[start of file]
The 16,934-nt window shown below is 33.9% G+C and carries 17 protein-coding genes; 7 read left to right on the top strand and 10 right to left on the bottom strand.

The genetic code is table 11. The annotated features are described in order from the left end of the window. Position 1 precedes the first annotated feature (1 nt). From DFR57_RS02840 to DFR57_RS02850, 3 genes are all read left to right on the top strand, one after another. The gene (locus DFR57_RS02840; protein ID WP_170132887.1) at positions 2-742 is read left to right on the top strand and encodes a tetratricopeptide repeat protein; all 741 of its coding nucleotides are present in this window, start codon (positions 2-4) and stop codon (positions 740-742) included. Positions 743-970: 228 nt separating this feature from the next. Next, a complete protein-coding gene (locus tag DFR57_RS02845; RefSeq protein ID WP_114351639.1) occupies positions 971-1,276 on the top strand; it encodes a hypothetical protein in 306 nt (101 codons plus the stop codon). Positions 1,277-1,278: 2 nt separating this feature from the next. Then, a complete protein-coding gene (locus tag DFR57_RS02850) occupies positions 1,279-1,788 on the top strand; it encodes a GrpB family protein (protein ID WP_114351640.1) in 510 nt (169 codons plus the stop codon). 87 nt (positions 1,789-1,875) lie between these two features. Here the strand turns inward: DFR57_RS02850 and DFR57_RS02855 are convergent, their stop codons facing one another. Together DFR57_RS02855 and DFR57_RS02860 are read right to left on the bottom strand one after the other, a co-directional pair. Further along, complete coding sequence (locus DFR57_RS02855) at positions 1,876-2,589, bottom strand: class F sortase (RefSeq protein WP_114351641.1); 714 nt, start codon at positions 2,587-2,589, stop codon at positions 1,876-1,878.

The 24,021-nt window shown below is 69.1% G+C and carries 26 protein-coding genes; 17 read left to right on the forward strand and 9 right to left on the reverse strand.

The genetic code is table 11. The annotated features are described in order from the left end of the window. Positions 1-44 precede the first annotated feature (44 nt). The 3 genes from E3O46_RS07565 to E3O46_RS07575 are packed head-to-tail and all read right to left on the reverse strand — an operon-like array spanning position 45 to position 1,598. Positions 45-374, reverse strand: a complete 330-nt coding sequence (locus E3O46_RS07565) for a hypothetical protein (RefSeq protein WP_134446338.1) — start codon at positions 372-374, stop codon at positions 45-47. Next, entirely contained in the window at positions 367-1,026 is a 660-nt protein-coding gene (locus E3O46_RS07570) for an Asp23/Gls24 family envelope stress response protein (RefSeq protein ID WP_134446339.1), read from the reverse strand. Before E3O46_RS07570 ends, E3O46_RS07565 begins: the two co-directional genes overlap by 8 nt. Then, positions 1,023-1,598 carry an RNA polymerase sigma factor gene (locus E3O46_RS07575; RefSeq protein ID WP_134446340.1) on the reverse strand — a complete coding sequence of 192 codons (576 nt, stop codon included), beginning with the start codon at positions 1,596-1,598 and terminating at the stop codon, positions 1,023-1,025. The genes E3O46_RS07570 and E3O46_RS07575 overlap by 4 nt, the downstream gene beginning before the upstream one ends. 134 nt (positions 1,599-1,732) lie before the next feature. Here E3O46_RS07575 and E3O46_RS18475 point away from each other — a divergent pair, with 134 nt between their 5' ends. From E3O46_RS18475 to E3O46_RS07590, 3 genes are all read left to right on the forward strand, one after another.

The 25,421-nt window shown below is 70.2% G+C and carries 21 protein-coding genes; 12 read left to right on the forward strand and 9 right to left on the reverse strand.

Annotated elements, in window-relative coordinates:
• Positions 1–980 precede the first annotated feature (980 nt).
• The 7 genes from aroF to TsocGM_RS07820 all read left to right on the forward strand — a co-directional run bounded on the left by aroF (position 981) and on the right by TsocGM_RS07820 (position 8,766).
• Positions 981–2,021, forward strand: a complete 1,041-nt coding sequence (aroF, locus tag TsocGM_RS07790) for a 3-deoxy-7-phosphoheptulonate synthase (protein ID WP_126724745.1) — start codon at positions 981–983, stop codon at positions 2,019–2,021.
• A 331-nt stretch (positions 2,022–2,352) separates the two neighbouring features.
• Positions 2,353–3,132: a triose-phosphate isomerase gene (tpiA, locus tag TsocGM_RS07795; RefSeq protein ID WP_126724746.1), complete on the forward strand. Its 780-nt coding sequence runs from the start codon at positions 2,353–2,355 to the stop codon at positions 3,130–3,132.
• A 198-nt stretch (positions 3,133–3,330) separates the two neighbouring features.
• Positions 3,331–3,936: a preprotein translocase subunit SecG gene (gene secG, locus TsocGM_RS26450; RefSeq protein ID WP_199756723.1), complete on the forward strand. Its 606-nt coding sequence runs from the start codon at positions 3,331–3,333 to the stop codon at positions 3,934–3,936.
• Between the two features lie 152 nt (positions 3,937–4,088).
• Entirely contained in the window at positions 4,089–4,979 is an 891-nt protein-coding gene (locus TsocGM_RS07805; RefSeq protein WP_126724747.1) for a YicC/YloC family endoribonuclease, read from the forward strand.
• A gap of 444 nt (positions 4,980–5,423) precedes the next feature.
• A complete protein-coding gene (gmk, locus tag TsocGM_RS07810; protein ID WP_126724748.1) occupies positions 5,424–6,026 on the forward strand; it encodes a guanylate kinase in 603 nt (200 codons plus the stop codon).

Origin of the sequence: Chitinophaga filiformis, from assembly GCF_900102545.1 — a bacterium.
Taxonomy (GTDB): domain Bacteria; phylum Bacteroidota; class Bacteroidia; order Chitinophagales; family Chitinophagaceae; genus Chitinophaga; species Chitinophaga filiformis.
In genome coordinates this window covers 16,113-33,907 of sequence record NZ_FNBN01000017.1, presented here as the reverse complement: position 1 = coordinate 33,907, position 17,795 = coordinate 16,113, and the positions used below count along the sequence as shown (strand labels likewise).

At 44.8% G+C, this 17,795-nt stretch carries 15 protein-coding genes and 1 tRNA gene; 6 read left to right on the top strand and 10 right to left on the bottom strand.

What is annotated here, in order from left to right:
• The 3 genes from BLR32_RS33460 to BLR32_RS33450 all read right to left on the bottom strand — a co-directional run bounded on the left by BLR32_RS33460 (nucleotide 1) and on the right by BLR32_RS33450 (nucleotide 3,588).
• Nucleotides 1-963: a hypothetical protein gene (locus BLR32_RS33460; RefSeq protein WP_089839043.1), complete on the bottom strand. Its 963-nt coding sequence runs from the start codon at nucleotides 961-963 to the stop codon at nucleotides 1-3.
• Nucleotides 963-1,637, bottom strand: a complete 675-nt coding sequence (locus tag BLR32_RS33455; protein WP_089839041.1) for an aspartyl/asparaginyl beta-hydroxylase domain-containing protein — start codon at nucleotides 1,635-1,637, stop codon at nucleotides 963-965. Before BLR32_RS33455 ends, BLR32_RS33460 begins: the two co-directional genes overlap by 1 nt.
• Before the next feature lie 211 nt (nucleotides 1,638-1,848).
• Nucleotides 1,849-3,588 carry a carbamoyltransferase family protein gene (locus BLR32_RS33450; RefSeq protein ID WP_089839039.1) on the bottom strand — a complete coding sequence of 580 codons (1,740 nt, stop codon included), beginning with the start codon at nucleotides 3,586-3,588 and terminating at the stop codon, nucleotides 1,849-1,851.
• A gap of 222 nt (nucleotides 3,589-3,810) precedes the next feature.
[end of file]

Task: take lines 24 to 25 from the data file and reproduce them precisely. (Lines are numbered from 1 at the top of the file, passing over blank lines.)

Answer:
• Nucleotides 1-963: a hypothetical protein gene (locus BLR32_RS33460; RefSeq protein WP_089839043.1), complete on the bottom strand. Its 963-nt coding sequence runs from the start codon at nucleotides 961-963 to the stop codon at nucleotides 1-3.
• Nucleotides 963-1,637, bottom strand: a complete 675-nt coding sequence (locus tag BLR32_RS33455; protein WP_089839041.1) for an aspartyl/asparaginyl beta-hydroxylase domain-containing protein — start codon at nucleotides 1,635-1,637, stop codon at nucleotides 963-965. Before BLR32_RS33455 ends, BLR32_RS33460 begins: the two co-directional genes overlap by 1 nt.